Month: January 2021

Editor’s note: Find the latest COVID-19 news and guidance in Medscape’s Coronavirus Resource Center. The recently authorized COVID-19 vaccine developed by Moderna and the National Institute of Allergy and Infectious Diseases (NIAID) was 94.1% effective in preventing symptomatic COVID-19, according to phase 3 trial results published December 30 in The New England Journal of Medicine.
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Don’t be taken in by false promises! Learn how to spot an unsustainable diet, and prioritise your health and happiness this New Year We all know the drill. The New Year comes around and suddenly we’re bombarded with ‘New Year, new you’ ad campaigns, promising that the latest diet is guaranteed to transform your body,
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The USDA has come out with a belated present for everyone: its 2020-2025 dietary guidelines. The USDA, or United States Department of Agriculture and the Department of Health and Human Services are responsible for issuing food guidelines for all Americans. New guidelines come out every five years. So, what exactly does the USDA think we should
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Whether you’ve been newly diagnosed or have been living with type 2 diabetes for a long time, you may know that it is often a progressive disease. The longer someone lives with type 2, the more likely they are to need insulin therapy to manage their blood sugars. Often, but not always, people with type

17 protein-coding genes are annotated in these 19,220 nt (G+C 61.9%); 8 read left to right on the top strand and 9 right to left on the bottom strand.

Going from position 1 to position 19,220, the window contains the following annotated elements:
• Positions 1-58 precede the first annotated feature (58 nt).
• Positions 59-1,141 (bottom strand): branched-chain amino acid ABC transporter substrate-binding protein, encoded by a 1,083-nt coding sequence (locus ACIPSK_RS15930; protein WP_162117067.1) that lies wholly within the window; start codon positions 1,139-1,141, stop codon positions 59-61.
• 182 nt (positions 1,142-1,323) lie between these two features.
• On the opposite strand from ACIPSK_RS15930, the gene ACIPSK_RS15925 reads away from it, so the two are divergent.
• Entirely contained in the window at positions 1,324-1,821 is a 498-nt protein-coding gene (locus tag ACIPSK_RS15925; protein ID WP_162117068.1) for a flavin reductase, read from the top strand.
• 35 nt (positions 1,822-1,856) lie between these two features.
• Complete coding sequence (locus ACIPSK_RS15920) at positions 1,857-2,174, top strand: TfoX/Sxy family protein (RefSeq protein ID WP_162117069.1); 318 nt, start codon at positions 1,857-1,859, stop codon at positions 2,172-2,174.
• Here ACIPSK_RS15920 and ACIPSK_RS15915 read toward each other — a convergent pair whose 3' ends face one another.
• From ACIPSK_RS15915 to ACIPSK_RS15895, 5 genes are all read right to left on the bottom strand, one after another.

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NEW YORK (Reuters Health) – A post-mortem analysis of brain tissue from people diagnosed with post-traumatic stress disorder (PTSD) revealed that two genes in the prefrontal cortex, ELFN1 and UBA7, play key roles in the condition, researchers say. “ELFN1 is thought to play a role in a set of inhibitory (GABA-releasing) nerve cells that tune
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2020 has been a rough year, and it’s coming to a close amid a flurry of news both good and bad– vaccines are finally arriving, but a more infectious strain of Covid-19 is starting to spread. The year is finally coming to an end, but it’s doing it in the weird way that’s so characteristic
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A study reveals the airflow patterns inside a passenger car and how open windows can increase or decrease COVID-19 transmission risk. Researchers studied how airflow changes inside a car may worsen or reduce COVID-19 transmission risk in a first-of-its-kind study. They observed that opening windows – the more windows, the better – created airflow patterns
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